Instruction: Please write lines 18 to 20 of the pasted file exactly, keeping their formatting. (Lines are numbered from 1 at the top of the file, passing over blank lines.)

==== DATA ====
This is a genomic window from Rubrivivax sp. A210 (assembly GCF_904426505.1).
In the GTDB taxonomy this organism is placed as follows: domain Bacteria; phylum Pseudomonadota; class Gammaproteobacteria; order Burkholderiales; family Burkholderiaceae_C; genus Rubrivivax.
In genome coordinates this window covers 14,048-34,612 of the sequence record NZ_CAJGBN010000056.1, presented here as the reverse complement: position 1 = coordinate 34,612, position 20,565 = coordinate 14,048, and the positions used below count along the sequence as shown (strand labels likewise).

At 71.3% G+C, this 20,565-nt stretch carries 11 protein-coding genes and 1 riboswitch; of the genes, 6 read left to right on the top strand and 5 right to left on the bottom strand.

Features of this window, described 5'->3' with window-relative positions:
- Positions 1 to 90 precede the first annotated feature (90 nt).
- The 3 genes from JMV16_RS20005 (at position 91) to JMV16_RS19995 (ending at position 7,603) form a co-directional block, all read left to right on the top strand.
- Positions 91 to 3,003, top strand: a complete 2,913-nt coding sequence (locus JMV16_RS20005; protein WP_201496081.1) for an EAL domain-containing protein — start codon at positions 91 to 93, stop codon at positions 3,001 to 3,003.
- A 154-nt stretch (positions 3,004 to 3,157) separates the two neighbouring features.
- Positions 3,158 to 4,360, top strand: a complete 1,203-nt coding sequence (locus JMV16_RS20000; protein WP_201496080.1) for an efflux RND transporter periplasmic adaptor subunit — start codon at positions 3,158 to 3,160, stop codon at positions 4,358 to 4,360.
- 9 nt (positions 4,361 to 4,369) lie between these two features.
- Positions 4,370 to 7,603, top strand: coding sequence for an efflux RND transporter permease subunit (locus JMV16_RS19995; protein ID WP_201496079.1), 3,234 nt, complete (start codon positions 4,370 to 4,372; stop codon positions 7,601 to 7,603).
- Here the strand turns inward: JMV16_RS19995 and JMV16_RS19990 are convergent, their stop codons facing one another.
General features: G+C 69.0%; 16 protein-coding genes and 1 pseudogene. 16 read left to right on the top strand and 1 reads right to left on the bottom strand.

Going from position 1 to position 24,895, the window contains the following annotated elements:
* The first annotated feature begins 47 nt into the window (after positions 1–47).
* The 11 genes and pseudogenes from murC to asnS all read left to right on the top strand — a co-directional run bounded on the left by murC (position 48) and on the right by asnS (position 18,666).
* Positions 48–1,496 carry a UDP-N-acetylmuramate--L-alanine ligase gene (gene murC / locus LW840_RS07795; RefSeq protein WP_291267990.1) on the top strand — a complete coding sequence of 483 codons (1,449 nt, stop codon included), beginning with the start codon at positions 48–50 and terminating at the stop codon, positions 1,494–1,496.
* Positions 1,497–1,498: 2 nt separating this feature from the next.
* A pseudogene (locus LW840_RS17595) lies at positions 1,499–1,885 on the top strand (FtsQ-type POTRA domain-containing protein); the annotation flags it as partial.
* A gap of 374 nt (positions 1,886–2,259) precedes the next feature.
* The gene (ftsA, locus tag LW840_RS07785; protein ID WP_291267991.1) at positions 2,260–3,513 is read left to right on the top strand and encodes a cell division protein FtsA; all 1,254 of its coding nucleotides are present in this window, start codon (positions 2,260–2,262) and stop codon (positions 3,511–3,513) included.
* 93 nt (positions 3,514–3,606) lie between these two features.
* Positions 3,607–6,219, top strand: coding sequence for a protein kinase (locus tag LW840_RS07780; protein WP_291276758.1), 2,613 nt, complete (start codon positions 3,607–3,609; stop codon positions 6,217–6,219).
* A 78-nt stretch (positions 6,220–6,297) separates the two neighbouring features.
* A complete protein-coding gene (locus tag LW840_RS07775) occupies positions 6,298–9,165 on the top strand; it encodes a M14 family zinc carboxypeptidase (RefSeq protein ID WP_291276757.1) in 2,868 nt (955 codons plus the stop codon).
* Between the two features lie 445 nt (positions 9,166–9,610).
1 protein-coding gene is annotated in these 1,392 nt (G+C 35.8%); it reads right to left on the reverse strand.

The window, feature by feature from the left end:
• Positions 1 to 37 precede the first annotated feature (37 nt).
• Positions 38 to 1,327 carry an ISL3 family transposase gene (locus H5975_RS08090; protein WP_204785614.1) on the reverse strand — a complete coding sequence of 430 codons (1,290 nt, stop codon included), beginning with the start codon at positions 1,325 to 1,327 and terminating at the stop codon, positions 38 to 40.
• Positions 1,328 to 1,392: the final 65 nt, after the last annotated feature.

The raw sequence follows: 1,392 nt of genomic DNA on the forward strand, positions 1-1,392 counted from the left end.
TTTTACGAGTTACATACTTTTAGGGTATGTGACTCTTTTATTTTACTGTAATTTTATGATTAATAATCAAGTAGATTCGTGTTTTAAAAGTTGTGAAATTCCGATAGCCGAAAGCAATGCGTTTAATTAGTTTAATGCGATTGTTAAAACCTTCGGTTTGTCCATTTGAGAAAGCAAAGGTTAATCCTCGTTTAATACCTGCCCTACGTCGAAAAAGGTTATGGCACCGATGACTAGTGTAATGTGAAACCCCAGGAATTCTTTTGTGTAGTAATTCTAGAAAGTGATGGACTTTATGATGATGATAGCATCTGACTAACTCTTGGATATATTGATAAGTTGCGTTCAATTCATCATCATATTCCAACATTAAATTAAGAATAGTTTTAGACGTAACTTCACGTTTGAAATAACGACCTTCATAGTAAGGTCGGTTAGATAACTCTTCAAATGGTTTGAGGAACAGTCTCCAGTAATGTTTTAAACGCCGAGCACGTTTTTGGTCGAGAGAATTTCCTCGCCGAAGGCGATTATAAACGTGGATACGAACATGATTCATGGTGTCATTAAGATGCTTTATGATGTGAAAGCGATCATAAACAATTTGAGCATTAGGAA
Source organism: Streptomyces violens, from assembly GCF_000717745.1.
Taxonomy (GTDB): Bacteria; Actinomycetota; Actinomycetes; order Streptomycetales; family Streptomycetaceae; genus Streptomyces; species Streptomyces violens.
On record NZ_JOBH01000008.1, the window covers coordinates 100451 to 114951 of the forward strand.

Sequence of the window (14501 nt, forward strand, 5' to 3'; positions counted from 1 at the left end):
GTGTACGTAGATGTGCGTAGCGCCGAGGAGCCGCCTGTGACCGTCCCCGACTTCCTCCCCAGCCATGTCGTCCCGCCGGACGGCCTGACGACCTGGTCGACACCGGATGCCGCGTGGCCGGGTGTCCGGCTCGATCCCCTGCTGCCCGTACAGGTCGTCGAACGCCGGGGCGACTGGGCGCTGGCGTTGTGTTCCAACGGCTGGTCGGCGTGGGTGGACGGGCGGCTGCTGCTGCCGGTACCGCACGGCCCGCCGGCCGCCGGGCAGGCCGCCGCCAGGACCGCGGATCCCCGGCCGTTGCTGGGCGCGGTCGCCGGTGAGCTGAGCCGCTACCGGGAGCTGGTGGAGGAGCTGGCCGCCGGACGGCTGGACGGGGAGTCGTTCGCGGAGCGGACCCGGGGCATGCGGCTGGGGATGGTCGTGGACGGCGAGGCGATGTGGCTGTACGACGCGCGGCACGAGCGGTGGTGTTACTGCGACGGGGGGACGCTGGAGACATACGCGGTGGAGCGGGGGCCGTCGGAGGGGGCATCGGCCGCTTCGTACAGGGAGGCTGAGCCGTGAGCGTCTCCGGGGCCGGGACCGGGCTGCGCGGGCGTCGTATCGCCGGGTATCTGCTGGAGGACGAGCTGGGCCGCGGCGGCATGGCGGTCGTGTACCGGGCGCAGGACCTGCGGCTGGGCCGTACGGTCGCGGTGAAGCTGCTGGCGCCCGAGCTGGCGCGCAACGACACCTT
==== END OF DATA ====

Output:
* Positions 48–1,496 carry a UDP-N-acetylmuramate--L-alanine ligase gene (gene murC / locus LW840_RS07795; RefSeq protein WP_291267990.1) on the top strand — a complete coding sequence of 483 codons (1,449 nt, stop codon included), beginning with the start codon at positions 48–50 and terminating at the stop codon, positions 1,494–1,496.
* Positions 1,497–1,498: 2 nt separating this feature from the next.
* A pseudogene (locus LW840_RS17595) lies at positions 1,499–1,885 on the top strand (FtsQ-type POTRA domain-containing protein); the annotation flags it as partial.